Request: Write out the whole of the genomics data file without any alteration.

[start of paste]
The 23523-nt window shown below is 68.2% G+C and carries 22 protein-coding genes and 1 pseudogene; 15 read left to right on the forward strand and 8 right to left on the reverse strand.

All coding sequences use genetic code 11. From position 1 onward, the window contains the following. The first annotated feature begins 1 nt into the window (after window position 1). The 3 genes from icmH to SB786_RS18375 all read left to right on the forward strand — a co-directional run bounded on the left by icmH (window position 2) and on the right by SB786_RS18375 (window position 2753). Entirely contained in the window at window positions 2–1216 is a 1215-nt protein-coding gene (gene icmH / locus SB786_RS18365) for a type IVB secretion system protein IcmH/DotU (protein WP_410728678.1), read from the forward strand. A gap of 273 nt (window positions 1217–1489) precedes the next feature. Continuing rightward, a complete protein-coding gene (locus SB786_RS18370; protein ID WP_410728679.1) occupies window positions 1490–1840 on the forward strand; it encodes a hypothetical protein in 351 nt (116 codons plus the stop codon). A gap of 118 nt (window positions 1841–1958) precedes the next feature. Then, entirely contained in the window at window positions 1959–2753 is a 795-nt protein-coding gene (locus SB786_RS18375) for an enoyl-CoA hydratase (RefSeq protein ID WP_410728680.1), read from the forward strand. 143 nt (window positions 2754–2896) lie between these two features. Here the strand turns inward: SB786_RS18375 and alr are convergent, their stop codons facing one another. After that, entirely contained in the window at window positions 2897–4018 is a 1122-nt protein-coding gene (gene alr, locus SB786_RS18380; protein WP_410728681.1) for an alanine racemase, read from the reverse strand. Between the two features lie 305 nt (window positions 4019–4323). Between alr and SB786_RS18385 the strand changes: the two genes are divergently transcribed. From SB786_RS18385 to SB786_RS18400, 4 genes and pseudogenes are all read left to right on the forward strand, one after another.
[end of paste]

The 23523-nt window shown below is 68.2% G+C and carries 22 protein-coding genes and 1 pseudogene; 15 read left to right on the forward strand and 8 right to left on the reverse strand.

All coding sequences use genetic code 11. From position 1 onward, the window contains the following. The first annotated feature begins 1 nt into the window (after window position 1). The 3 genes from icmH to SB786_RS18375 all read left to right on the forward strand — a co-directional run bounded on the left by icmH (window position 2) and on the right by SB786_RS18375 (window position 2753). Entirely contained in the window at window positions 2–1216 is a 1215-nt protein-coding gene (gene icmH / locus SB786_RS18365) for a type IVB secretion system protein IcmH/DotU (protein WP_410728678.1), read from the forward strand. A gap of 273 nt (window positions 1217–1489) precedes the next feature. Continuing rightward, a complete protein-coding gene (locus SB786_RS18370; protein ID WP_410728679.1) occupies window positions 1490–1840 on the forward strand; it encodes a hypothetical protein in 351 nt (116 codons plus the stop codon). A gap of 118 nt (window positions 1841–1958) precedes the next feature. Then, entirely contained in the window at window positions 1959–2753 is a 795-nt protein-coding gene (locus SB786_RS18375) for an enoyl-CoA hydratase (RefSeq protein ID WP_410728680.1), read from the forward strand. 143 nt (window positions 2754–2896) lie between these two features. Here the strand turns inward: SB786_RS18375 and alr are convergent, their stop codons facing one another. After that, entirely contained in the window at window positions 2897–4018 is a 1122-nt protein-coding gene (gene alr, locus SB786_RS18380; protein WP_410728681.1) for an alanine racemase, read from the reverse strand. Between the two features lie 305 nt (window positions 4019–4323). Between alr and SB786_RS18385 the strand changes: the two genes are divergently transcribed. From SB786_RS18385 to SB786_RS18400, 4 genes and pseudogenes are all read left to right on the forward strand, one after another.